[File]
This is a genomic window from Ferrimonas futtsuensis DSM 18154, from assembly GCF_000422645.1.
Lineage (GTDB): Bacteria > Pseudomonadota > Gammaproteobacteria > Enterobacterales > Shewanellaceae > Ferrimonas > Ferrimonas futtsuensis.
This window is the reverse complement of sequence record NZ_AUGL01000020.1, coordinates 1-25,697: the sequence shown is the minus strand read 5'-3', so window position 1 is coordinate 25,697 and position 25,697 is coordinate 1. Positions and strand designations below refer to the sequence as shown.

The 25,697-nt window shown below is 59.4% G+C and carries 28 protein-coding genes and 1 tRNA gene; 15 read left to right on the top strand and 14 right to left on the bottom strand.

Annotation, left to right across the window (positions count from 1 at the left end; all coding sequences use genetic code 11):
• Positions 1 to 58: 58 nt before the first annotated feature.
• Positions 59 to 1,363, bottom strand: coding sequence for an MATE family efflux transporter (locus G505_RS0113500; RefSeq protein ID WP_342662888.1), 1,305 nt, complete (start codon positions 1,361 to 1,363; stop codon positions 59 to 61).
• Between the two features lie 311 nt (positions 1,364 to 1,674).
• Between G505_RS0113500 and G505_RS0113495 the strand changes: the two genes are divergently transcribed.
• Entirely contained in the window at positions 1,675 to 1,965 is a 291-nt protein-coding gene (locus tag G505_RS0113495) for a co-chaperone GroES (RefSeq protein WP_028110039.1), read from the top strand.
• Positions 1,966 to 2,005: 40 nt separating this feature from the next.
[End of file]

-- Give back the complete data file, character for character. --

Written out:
This is a genomic window from Ferrimonas futtsuensis DSM 18154, from assembly GCF_000422645.1.
Lineage (GTDB): Bacteria > Pseudomonadota > Gammaproteobacteria > Enterobacterales > Shewanellaceae > Ferrimonas > Ferrimonas futtsuensis.
This window is the reverse complement of sequence record NZ_AUGL01000020.1, coordinates 1-25,697: the sequence shown is the minus strand read 5'-3', so window position 1 is coordinate 25,697 and position 25,697 is coordinate 1. Positions and strand designations below refer to the sequence as shown.

The 25,697-nt window shown below is 59.4% G+C and carries 28 protein-coding genes and 1 tRNA gene; 15 read left to right on the top strand and 14 right to left on the bottom strand.

Annotation, left to right across the window (positions count from 1 at the left end; all coding sequences use genetic code 11):
• Positions 1 to 58: 58 nt before the first annotated feature.
• Positions 59 to 1,363, bottom strand: coding sequence for an MATE family efflux transporter (locus G505_RS0113500; RefSeq protein ID WP_342662888.1), 1,305 nt, complete (start codon positions 1,361 to 1,363; stop codon positions 59 to 61).
• Between the two features lie 311 nt (positions 1,364 to 1,674).
• Between G505_RS0113500 and G505_RS0113495 the strand changes: the two genes are divergently transcribed.
• Entirely contained in the window at positions 1,675 to 1,965 is a 291-nt protein-coding gene (locus tag G505_RS0113495) for a co-chaperone GroES (RefSeq protein WP_028110039.1), read from the top strand.
• Positions 1,966 to 2,005: 40 nt separating this feature from the next.